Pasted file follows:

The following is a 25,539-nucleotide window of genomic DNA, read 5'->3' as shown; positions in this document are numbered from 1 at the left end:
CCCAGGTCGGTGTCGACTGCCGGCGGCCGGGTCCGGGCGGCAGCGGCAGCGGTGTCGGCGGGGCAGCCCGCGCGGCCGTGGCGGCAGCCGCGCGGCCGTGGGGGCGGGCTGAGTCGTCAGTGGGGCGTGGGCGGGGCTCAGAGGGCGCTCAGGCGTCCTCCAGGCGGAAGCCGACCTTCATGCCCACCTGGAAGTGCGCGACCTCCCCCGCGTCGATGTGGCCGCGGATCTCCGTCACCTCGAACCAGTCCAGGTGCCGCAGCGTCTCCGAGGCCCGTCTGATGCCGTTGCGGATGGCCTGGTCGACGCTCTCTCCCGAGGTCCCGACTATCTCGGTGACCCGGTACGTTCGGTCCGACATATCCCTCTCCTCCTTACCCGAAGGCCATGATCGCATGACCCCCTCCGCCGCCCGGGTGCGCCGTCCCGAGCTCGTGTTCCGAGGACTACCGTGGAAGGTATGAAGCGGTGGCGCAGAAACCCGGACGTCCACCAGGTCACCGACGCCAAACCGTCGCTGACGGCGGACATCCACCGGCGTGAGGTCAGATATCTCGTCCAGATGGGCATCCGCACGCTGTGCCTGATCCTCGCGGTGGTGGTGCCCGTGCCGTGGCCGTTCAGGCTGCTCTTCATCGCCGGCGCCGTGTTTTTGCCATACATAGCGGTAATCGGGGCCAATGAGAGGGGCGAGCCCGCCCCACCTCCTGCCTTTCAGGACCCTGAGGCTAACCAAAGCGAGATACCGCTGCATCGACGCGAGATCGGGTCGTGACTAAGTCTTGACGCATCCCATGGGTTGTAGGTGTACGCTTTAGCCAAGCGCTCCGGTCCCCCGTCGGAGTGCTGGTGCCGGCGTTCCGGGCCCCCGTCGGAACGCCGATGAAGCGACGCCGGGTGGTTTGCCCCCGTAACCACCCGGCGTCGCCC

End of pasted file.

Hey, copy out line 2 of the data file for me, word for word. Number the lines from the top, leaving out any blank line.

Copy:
CCCAGGTCGGTGTCGACTGCCGGCGGCCGGGTCCGGGCGGCAGCGGCAGCGGTGTCGGCGGGGCAGCCCGCGCGGCCGTGGCGGCAGCCGCGCGGCCGTGGGGGCGGGCTGAGTCGTCAGTGGGGCGTGGGCGGGGCTCAGAGGGCGCTCAGGCGTCCTCCAGGCGGAAGCCGACCTTCATGCCCACCTGGAAGTGCGCGACCTCCCCCGCGTCGATGTGGCCGCGGATCTCCGTCACCTCGAACCAGTCCAGGTGCCGCAGCGTCTCCGAGGCCCGTCTGATGCCGTTGCGGATGGCCTGGTCGACGCTCTCTCCCGAGGTCCCGACTATCTCGGTGACCCGGTACGTTCGGTCCGACATATCCCTCTCCTCCTTACCCGAAGGCCATGATCGCATGACCCCCTCCGCCGCCCGGGTGCGCCGTCCCGAGCTCGTGTTCCGAGGACTACCGTGGAAGGTATGAAGCGGTGGCGCAGAAACCCGGACGTCCACCAGGTCACCGACGCCAAACCGTCGCTGACGGCGGACATCCACCGGCGTGAGGTCAGATATCTCGTCCAGATGGGCATCCGCACGCTGTGCCTGATCCTCGCGGTGGTGGTGCCCGTGCCGTGGCCGTTCAGGCTGCTCTTCATCGCCGGCGCCGTGTTTTTGCCATACATAGCGGTAATCGGGGCCAATGAGAGGGGCGAGCCCGCCCCACCTCCTGCCTTTCAGGACCCTGAGGCTAACCAAAGCGAGATACCGCTGCATCGACGCGAGATCGGGTCGTGACTAAGTCTTGACGCATCCCATGGGTTGTAGGTGTACGCTTTAGCCAAGCGCTCCGGTCCCCCGTCGGAGTGCTGGTGCCGGCGTTCCGGGCCCCCGTCGGAACGCCGATGAAGCGACGCCGGGTGGTTTGCCCCCGTAACCACCCGGCGTCGCCC